Stake through the Heart

September 7, 2010 - 8:07pm -- swingbug

I have just finished reading Dracula (via the free audiobook version available at LibraVox; all hail the public-domain) and I have thoughts to share.

When I first saw the more-recent Hollywood version of this story I remember many people calling it an appalling piece of crap.  I didn't have strong feelings about it one way or the other.  I thought it was entertaining enough and worth queueing up on Halloween, if nothing else.

Then I read the book.

Firstly, I would like to say that this is a good book.  And for a story so often told and retold, there is much in it still to discover.  One of the most frightening and engaging passages I've ever read lies in the logs of the captain of the Russian schooner who unwittingly sailed from Varna with Count Dracula aboard, bound for London, and yet I have never heard this piece of the story before.  You will find the tale of the intrepid Demeter in Chapter 7 and if you read nothing else, trust me and read this section.

And now I would like to address the foul, loathsome fiends that had the gall to call their 1992 film Bram Stoker's Dracula.  I shall attempt to verbally drive a stake through their hearts and cut off their heads because clearly the evil that has been done here requires this kind of cleansing.

I truly hope that if Bram Stoker ever comes across any of you in the afterlife, that he will promptly slap you across the face for the complete disservice you have done to his female characters.  You turned Miss Lucy Westenra into a wanton trollop.  Lord Goldaming would have skewered you for it, and he would have been right to do so.  That was bad enough, but the complete defamation you have visited upon the character of Mrs. Mina Harker is nothing short of criminal offense.

I understand that Victorian heroines often do not stand well in the light of modern sensibilities. To engage today’s audience, particularly the female portion of it, some modernization of the such female characters is often required.

Such is not the case with Mina Harker.

Her strength of character and will are truly remarkable, in any century. Not only should you be ashamed of the way you portrayed her but you’re fantastic fools to boot.

[Warning: spoilers ahead]

I want you to picture for a moment, Mina Harker scarred and cursed, standing in the bitter cold, wolves descending on one side, a band of heavily-armed gypsies attacking from the other, and everyone racing against the eminent sunset as Dracula bears down upon them all. Picture Mina standing strong and unafraid, at Dr. Van Helsing’s side as she braces her revolver against a boulder, ready to fight for her soul and the lives of those she loves.

And this you traded for an adulterous Winona Ryder flashing around her petticoats and throwing herself into the arms of darkness at her earliest convenience?


You’re fools. Fools, the lot of you. So foolish that I couldn’t possibly explain it to you in words small enough that you could comprehend.

To anyone out there who has yet to read the book, I recommend it. It’s worth the read even if you think you already know how the story goes. It’s earned its place in the canon of gothic literature, and it’s not a bad read for October, Halloween being just around the corner and all that. In my honest opinion, I think you can skip the film though.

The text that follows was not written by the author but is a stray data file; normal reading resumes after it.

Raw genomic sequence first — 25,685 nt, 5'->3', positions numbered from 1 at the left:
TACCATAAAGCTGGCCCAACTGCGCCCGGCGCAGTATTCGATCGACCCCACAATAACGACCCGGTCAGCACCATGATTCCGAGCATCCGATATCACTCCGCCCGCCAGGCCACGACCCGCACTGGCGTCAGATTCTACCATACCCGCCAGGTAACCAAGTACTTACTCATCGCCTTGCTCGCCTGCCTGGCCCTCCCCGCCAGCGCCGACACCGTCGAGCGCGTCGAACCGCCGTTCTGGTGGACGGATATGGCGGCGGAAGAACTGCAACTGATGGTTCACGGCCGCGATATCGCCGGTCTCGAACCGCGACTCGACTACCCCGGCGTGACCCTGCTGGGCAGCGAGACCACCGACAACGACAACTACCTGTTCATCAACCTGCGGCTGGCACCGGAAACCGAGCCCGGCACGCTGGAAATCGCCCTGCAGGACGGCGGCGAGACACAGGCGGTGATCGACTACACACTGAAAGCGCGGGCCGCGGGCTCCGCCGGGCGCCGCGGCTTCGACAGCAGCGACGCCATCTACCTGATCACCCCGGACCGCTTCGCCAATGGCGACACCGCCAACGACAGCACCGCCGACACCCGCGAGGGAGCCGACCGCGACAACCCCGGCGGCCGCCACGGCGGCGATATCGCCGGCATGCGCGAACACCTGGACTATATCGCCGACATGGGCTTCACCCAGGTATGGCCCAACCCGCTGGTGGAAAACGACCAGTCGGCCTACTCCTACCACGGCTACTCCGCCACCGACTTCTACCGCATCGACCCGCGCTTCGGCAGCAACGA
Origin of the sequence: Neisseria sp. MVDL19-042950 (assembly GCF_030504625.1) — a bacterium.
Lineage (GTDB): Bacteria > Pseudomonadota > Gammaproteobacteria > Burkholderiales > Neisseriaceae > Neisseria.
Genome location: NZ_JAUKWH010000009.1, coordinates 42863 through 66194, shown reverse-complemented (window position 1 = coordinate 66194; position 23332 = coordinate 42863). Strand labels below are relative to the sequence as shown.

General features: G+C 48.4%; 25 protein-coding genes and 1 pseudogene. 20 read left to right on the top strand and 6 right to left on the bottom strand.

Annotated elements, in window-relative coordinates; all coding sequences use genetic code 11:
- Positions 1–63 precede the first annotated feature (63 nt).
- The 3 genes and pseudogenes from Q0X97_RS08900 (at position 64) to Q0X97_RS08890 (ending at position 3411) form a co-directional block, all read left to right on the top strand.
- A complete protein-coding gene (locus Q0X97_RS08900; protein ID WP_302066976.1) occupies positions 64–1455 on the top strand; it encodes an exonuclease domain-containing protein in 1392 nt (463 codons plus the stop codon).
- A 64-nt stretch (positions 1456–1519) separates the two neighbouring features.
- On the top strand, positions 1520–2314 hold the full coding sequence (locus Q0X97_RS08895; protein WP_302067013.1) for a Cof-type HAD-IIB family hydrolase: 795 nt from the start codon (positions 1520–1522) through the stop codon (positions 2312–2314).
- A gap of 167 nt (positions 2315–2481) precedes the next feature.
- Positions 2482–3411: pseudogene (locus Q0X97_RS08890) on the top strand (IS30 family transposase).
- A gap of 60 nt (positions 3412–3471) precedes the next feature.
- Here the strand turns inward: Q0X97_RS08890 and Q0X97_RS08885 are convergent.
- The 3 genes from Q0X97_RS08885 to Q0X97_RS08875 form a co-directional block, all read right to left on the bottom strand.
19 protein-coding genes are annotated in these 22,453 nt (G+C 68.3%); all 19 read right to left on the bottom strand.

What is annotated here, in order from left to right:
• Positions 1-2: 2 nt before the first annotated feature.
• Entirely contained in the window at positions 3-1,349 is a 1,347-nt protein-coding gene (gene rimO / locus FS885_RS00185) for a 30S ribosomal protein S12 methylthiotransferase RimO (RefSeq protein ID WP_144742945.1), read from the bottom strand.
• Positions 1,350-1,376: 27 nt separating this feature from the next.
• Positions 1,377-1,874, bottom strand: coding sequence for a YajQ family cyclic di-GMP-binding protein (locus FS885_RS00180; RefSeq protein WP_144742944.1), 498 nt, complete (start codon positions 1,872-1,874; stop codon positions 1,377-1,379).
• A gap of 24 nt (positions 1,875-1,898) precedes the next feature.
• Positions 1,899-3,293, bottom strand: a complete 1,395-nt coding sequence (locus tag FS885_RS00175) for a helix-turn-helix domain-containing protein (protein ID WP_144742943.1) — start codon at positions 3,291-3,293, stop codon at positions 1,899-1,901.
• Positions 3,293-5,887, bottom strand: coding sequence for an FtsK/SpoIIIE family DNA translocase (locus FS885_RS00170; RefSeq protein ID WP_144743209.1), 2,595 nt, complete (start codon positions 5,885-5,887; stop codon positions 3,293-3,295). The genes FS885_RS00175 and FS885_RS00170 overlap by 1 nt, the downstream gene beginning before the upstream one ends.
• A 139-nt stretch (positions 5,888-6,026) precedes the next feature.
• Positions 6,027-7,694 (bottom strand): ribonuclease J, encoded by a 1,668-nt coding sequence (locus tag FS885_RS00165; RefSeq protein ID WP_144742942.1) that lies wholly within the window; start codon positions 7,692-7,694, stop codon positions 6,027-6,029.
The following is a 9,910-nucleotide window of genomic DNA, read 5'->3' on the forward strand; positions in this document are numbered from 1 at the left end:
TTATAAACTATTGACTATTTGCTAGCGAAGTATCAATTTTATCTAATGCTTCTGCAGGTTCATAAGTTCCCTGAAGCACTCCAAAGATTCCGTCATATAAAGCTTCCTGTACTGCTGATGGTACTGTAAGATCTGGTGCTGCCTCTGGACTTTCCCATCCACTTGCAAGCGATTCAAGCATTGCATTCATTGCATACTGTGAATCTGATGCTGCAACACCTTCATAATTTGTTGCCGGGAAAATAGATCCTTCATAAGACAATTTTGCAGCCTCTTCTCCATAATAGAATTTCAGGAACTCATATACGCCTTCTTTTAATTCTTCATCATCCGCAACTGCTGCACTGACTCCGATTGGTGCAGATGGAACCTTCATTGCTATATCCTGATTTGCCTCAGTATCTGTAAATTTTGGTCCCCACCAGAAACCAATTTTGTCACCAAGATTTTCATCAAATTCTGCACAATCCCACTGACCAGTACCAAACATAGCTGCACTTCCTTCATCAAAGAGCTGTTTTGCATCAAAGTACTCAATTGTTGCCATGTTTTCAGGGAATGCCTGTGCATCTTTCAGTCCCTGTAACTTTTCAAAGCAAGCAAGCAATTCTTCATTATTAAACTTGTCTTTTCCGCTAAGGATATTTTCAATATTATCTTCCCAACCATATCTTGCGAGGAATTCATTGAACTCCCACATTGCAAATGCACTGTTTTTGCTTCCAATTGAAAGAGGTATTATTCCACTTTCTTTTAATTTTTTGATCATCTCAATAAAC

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Submitted by Katy on

Amen! I was never a big Dracula fan until a friend bought me a copy illustrated by Edward Gorey. When I finally sat down to read it I couldn't do anything else... I just had to read and read until I'd finished.

I now try to avoid films of it so I don't mess up my memories of the story.

Submitted by Megs on


I fell in love with Bram Stoker's Dracula the movie first. At the time, I had a crush on Keanu Reeves, and I had visited the movie set -- (bit of trivia, the movie Hook, and B.S. Dracula were shot on the same sound stages back to back), so I felt a personal connection to the movie. When it was released, I loved the campiness of the acting, and how the mythic tale had been told from another perspective. I loved that Dracula was seen as more as a lover gone mad over the death of his beloved Elisabetha.

A year later, while meandering through the aisles of the Schenectady Public Library, I found the forbidden book on a high shelf. That was the summer of 9th grade. I remember my heart pounding as I stood in line to check out this book. I call it forbidden as it had been placed so high up and it seemed to be out of order, as if no one wanted you to read it. I remember riding my bike home, curling up and pouring over this delicious volume absorbing the words, and with each page I turned, I too became appalled at how the screenplay writer, James V. Hart and legendary director Francis Coppola had altered the amazing story that Stoker had written.

Granted Coppola and Hart had attempted to tell the story from another vantage point, but alas missed the point and had brutalized entire characters.

I was glad I had read the book after seeing the movie, to me, it was no longer Bram Stokers Dracula (the movie) but rather just another Dracula movie. It would be nice if for just once Hollywood could take a brilliant horror story written more than a century ago, and capture it on film for the true chilling tale it really is.